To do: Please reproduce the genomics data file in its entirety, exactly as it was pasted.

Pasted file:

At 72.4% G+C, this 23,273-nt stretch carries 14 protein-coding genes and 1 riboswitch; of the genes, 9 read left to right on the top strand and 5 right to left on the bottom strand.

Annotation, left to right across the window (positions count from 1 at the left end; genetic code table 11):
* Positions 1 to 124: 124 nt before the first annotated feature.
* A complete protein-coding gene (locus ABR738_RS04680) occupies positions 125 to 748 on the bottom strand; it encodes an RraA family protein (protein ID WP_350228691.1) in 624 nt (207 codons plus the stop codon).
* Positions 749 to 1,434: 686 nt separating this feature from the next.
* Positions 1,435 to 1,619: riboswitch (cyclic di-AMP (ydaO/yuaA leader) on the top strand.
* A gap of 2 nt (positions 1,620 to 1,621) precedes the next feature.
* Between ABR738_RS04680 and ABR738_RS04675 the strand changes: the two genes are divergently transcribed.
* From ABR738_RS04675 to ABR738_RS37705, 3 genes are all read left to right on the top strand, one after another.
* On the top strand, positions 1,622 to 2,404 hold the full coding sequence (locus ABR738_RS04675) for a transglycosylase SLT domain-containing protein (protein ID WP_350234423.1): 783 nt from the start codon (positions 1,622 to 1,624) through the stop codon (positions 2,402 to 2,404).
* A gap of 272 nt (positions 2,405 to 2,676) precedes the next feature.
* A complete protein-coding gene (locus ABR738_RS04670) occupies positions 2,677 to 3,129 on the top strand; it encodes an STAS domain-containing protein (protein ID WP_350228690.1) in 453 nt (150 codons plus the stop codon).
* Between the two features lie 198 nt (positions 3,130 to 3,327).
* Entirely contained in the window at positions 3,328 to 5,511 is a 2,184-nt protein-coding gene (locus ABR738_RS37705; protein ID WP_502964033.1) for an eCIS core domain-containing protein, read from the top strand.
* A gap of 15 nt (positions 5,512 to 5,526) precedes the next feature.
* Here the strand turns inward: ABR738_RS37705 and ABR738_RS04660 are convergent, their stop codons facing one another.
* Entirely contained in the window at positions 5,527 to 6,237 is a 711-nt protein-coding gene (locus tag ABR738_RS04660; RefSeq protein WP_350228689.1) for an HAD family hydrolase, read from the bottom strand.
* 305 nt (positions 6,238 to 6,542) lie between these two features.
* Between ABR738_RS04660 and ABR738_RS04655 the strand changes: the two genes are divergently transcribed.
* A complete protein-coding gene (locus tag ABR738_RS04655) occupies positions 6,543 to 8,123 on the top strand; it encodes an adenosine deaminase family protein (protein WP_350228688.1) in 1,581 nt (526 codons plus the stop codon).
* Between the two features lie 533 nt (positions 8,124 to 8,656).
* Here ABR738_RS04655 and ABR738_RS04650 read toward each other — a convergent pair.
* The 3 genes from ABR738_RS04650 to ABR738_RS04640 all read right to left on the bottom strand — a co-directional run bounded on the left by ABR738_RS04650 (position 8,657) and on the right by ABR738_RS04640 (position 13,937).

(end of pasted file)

At 72.4% G+C, this 23,273-nt stretch carries 14 protein-coding genes and 1 riboswitch; of the genes, 9 read left to right on the top strand and 5 right to left on the bottom strand.

Annotation, left to right across the window (positions count from 1 at the left end; genetic code table 11):
* Positions 1 to 124: 124 nt before the first annotated feature.
* A complete protein-coding gene (locus ABR738_RS04680) occupies positions 125 to 748 on the bottom strand; it encodes an RraA family protein (protein ID WP_350228691.1) in 624 nt (207 codons plus the stop codon).
* Positions 749 to 1,434: 686 nt separating this feature from the next.
* Positions 1,435 to 1,619: riboswitch (cyclic di-AMP (ydaO/yuaA leader) on the top strand.
* A gap of 2 nt (positions 1,620 to 1,621) precedes the next feature.
* Between ABR738_RS04680 and ABR738_RS04675 the strand changes: the two genes are divergently transcribed.
* From ABR738_RS04675 to ABR738_RS37705, 3 genes are all read left to right on the top strand, one after another.
* On the top strand, positions 1,622 to 2,404 hold the full coding sequence (locus ABR738_RS04675) for a transglycosylase SLT domain-containing protein (protein ID WP_350234423.1): 783 nt from the start codon (positions 1,622 to 1,624) through the stop codon (positions 2,402 to 2,404).
* A gap of 272 nt (positions 2,405 to 2,676) precedes the next feature.
* A complete protein-coding gene (locus ABR738_RS04670) occupies positions 2,677 to 3,129 on the top strand; it encodes an STAS domain-containing protein (protein ID WP_350228690.1) in 453 nt (150 codons plus the stop codon).
* Between the two features lie 198 nt (positions 3,130 to 3,327).
* Entirely contained in the window at positions 3,328 to 5,511 is a 2,184-nt protein-coding gene (locus ABR738_RS37705; protein ID WP_502964033.1) for an eCIS core domain-containing protein, read from the top strand.
* A gap of 15 nt (positions 5,512 to 5,526) precedes the next feature.
* Here the strand turns inward: ABR738_RS37705 and ABR738_RS04660 are convergent, their stop codons facing one another.
* Entirely contained in the window at positions 5,527 to 6,237 is a 711-nt protein-coding gene (locus tag ABR738_RS04660; RefSeq protein WP_350228689.1) for an HAD family hydrolase, read from the bottom strand.
* 305 nt (positions 6,238 to 6,542) lie between these two features.
* Between ABR738_RS04660 and ABR738_RS04655 the strand changes: the two genes are divergently transcribed.
* A complete protein-coding gene (locus tag ABR738_RS04655) occupies positions 6,543 to 8,123 on the top strand; it encodes an adenosine deaminase family protein (protein WP_350228688.1) in 1,581 nt (526 codons plus the stop codon).
* Between the two features lie 533 nt (positions 8,124 to 8,656).
* Here ABR738_RS04655 and ABR738_RS04650 read toward each other — a convergent pair.
* The 3 genes from ABR738_RS04650 to ABR738_RS04640 all read right to left on the bottom strand — a co-directional run bounded on the left by ABR738_RS04650 (position 8,657) and on the right by ABR738_RS04640 (position 13,937).